RE: “Cyber security: How safe are we?” (The New Times, November 1). This is a timely discussion. There are two vulnerable groups online that Rwanda could do well to put in measures to protect them.
First, children and teens. A good number of our children and teens are now online and the issue will only grow as devices become cheaper, homes become more connected and as we become more digital savvy population. The content in the internet is good when accessed by the kids/teens. However, there is also bad content and an even more insidious form of internet called the dark web where users can be able to surf anonymously and where all sorts of perverse, illegal behavior, including child pornography, takes place.
The ownership with protection of children lies squarely with National Children Commission/Ministry of Gender and Family Promotion to give it a lead with strong technical cooperation from Rwanda Information Society Authority/security organs of the land.
Having the strategy is good but there is need for awareness raising. Currently, the laptop in schools project is a high priority and this further underlines the need to raise awareness in schools with the Ministry of Education. Civil society participation and private firms complement the government efforts, but government has to take the lead.
Secondly, cyber bullying against women. The internet has brought traditional violence online which has raised new alarm on this issue. A good example is what is called revenge porn where an ex-boyfriend/husband releases intimate photos of the wife/girlfriend. This needs to be a criminal offence and women need to be empowered to use the law against such forms of violence.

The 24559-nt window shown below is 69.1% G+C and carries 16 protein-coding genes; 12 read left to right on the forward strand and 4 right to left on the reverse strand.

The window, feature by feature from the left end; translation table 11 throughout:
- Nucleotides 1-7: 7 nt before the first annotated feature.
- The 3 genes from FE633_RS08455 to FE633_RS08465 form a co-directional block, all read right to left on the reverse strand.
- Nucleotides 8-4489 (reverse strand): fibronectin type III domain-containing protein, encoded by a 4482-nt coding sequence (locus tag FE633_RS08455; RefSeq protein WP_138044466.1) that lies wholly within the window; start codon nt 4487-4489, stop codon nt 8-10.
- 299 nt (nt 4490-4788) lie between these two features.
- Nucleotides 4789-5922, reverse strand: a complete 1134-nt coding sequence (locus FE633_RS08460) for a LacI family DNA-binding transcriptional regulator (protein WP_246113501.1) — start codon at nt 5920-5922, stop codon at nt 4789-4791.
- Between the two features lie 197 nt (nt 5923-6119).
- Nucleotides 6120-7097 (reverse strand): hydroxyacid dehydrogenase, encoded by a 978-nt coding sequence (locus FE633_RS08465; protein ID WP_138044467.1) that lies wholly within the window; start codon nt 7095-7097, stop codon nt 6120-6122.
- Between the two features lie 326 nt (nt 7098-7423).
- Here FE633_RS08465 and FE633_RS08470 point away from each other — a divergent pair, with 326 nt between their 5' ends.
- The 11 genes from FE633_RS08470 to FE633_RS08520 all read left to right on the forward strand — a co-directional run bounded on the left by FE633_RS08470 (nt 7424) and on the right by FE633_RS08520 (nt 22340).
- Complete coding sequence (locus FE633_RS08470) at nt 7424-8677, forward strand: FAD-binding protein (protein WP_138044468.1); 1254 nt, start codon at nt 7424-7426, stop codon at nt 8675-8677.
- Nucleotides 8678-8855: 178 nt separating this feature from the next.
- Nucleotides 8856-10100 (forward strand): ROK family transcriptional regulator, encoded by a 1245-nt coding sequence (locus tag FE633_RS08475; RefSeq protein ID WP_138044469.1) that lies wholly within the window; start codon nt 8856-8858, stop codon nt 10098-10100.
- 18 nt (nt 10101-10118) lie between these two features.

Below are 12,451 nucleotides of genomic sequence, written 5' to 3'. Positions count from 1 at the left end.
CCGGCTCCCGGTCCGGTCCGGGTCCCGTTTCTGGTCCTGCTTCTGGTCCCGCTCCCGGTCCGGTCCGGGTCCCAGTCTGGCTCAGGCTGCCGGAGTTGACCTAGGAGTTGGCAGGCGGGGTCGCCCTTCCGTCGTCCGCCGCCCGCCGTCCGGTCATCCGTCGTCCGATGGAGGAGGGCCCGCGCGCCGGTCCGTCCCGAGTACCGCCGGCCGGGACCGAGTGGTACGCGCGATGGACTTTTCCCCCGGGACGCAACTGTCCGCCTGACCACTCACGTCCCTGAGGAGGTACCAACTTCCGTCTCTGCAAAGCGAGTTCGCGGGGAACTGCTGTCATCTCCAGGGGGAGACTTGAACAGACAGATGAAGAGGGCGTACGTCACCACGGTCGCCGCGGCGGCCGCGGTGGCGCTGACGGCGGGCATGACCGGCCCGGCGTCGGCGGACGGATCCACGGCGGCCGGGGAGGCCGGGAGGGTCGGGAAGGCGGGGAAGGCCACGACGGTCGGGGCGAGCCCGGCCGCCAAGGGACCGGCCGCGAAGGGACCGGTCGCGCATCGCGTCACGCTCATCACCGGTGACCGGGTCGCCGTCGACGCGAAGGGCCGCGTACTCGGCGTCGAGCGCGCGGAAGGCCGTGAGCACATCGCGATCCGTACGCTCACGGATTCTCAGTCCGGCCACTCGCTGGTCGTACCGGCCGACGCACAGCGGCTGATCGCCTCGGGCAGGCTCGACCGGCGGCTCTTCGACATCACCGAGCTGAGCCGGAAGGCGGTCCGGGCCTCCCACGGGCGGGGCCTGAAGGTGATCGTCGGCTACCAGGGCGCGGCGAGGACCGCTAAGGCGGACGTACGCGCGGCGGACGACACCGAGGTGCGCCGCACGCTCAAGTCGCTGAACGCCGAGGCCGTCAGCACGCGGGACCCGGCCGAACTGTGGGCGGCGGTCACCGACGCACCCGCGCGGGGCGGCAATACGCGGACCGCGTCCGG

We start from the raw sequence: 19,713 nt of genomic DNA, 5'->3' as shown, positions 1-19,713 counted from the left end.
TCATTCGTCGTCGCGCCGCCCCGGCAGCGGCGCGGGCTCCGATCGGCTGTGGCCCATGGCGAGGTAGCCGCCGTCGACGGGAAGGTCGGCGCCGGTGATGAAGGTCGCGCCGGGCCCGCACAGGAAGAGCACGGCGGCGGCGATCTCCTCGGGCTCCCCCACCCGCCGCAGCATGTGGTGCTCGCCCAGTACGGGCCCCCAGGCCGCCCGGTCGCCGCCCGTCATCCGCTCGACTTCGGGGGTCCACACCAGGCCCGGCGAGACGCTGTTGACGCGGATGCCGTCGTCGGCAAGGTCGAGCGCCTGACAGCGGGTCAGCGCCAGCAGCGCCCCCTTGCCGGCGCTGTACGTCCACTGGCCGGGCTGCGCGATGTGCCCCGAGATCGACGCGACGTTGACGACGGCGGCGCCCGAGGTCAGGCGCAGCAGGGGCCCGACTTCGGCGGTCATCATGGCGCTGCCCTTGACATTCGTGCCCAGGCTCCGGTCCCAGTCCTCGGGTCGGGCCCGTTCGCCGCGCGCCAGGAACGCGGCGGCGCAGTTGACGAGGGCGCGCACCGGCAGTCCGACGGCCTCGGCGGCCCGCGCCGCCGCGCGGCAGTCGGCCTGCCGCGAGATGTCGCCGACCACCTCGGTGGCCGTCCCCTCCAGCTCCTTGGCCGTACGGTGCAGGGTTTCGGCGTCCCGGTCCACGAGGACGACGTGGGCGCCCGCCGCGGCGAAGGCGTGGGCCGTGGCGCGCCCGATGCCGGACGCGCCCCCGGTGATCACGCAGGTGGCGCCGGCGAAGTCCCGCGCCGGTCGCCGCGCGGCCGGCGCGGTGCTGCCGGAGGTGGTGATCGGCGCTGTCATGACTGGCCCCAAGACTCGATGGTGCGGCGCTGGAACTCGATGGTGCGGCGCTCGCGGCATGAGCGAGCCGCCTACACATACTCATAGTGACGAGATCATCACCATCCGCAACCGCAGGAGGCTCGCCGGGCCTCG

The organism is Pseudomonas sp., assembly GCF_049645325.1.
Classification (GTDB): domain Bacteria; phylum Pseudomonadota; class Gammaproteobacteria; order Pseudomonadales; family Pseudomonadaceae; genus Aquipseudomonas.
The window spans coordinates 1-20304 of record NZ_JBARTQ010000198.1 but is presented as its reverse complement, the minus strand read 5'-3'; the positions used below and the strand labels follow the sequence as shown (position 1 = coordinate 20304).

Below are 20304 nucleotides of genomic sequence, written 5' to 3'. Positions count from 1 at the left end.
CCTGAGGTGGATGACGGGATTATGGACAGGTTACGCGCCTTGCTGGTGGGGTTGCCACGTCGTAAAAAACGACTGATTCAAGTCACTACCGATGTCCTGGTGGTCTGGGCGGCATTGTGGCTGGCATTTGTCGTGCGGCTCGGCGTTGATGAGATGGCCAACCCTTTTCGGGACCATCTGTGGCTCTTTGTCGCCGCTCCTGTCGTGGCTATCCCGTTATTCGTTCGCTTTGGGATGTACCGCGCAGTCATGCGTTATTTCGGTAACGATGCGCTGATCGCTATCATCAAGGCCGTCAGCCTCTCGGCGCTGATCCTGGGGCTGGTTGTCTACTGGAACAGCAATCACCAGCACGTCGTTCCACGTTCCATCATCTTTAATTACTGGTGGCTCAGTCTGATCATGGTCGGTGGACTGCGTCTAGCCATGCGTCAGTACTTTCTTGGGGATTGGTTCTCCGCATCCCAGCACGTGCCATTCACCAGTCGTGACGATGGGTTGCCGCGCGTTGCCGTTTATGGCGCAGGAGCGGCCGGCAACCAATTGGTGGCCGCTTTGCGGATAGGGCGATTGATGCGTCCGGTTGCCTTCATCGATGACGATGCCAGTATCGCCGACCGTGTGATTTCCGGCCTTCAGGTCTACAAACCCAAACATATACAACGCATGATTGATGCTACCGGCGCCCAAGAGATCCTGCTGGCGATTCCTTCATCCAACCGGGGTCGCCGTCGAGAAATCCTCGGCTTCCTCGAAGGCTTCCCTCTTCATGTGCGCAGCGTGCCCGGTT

Others include social media—for example on Facebook, Twitter, and Instagram—where a hateful group of students could attack others through hateful comments etc. Other examples include sending hate text messages which is quite common but unfortunately the public may not be aware this is a criminal offence.
This effort should be led by the Rwanda National Police/Gender Desk and the Ministry of Gender and Family Promotion.
It is worth noting that crimes that happen physically are now more likely to happen online due to weak legal frameworks and the global phenomena of the internet and the government needs to intervene as a matter of urgency.